Re: Nancy's character

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Posted by John Williams on August 19, 1998 at 15:24:25:

In Reply to: Re: double-checking -- or Captain Flint a failure? posted by Tim Johns on August 19, 1998 at 11:25:42:

I guess this is pretty obvious, but also central to the character of the
Amazons (and their relationship with Captain Flint) is the absence of
their father.

In both Swallows and Amazons and Pigeon
, the plot revolves around their desire to keep Captain
Flint at home and available for action. In Swallowdale, at
the top of Kanchenjunga, the children stumble across the message left by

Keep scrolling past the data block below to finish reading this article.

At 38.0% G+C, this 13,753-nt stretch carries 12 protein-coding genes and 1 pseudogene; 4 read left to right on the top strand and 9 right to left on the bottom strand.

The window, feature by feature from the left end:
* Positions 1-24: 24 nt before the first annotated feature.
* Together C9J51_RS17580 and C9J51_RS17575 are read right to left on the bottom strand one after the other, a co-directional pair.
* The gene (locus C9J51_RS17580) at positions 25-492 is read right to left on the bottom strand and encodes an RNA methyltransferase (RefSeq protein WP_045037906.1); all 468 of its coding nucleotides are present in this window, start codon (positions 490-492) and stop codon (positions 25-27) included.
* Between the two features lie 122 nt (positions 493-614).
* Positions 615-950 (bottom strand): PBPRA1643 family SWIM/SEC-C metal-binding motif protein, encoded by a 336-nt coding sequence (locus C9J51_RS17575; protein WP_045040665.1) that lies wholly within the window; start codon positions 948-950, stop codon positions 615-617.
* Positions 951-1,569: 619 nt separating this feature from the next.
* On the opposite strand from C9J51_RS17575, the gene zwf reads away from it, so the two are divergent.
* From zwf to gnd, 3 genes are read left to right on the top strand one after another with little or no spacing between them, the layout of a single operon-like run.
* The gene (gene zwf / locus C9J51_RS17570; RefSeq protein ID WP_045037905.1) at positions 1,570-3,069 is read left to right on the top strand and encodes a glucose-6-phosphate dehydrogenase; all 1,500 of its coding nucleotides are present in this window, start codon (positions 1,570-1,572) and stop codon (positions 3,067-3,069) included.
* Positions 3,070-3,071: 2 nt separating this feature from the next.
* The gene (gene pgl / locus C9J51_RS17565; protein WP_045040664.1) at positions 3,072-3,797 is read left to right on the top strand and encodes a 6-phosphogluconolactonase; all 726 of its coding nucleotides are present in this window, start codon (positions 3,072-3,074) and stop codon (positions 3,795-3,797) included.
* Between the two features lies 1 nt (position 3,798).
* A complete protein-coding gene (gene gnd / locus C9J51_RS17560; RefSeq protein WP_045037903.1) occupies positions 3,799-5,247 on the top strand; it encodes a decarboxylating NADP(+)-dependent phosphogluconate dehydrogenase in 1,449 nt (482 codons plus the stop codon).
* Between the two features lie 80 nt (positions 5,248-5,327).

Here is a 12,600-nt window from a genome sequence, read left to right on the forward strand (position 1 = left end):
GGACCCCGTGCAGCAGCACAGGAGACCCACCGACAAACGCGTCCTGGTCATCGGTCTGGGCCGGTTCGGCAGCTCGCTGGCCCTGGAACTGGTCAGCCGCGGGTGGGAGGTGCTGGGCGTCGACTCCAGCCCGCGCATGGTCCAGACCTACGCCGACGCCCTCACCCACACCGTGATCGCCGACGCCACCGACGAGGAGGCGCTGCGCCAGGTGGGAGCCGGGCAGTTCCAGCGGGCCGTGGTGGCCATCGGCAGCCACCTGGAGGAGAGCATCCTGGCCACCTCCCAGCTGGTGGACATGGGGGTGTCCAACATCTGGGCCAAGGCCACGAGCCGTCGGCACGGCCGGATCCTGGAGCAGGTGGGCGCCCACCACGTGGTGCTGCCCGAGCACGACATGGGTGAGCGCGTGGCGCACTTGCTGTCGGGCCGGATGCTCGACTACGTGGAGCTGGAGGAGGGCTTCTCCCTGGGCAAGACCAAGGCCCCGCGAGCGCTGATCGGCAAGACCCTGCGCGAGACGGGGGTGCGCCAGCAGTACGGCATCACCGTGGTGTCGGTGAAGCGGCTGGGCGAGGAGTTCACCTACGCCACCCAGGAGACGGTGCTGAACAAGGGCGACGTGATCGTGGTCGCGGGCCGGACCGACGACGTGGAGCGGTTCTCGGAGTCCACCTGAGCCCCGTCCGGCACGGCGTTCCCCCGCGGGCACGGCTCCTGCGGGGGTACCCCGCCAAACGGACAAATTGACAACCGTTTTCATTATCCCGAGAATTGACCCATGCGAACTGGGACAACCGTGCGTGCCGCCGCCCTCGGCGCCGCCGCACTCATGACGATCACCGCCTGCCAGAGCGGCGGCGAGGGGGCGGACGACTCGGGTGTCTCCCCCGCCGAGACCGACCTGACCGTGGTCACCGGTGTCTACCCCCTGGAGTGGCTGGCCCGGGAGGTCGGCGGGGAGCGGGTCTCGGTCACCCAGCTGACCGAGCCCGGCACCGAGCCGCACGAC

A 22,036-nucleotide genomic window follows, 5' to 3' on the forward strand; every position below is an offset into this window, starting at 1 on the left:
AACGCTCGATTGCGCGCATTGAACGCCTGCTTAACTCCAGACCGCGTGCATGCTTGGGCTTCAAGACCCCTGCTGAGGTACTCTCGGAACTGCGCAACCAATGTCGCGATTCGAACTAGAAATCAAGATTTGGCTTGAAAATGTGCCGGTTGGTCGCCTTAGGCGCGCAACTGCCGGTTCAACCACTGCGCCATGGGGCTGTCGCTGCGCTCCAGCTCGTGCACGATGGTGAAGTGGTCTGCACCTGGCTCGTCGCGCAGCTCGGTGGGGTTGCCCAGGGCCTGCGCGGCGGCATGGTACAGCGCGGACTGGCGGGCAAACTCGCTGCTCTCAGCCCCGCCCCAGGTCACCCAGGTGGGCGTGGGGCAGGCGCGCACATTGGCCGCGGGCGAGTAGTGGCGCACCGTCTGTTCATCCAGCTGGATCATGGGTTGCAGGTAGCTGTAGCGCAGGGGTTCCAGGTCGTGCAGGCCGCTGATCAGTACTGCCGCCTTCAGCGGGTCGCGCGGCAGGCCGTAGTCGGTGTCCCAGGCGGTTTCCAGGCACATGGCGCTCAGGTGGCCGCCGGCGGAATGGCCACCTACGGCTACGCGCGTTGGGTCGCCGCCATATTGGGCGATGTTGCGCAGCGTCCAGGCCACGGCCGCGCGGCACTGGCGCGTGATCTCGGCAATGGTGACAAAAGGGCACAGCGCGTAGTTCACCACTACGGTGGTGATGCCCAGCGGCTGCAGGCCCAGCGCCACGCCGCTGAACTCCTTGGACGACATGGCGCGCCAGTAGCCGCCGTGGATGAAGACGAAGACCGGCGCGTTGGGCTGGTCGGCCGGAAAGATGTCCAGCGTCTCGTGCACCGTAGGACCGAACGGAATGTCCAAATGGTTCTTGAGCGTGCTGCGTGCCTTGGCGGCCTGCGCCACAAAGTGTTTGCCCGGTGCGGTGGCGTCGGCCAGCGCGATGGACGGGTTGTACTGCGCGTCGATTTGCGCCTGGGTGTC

Jim Turner, and Bob and Molly Blackett 30 years before. This subtle and
moving scene (for me one of the best in the series) shows how hard it is
for the Amazons to escape their family history, even at a moment of

So I think that underneath the bravado and clear cheerful voice,
there's a touch of loneliness about the Nancy. And surely Nancy
would not have been allowed to grow quite so headstrong if her father
had been around to keep her in order!

I wonder too if the fact that in Secret Water the
Swallows are following an agenda set by their father is the reason
why Nancy feels so left out that she starts making sarcastic comments
about the `Walker Expedition' and the Royal Geographic Society?

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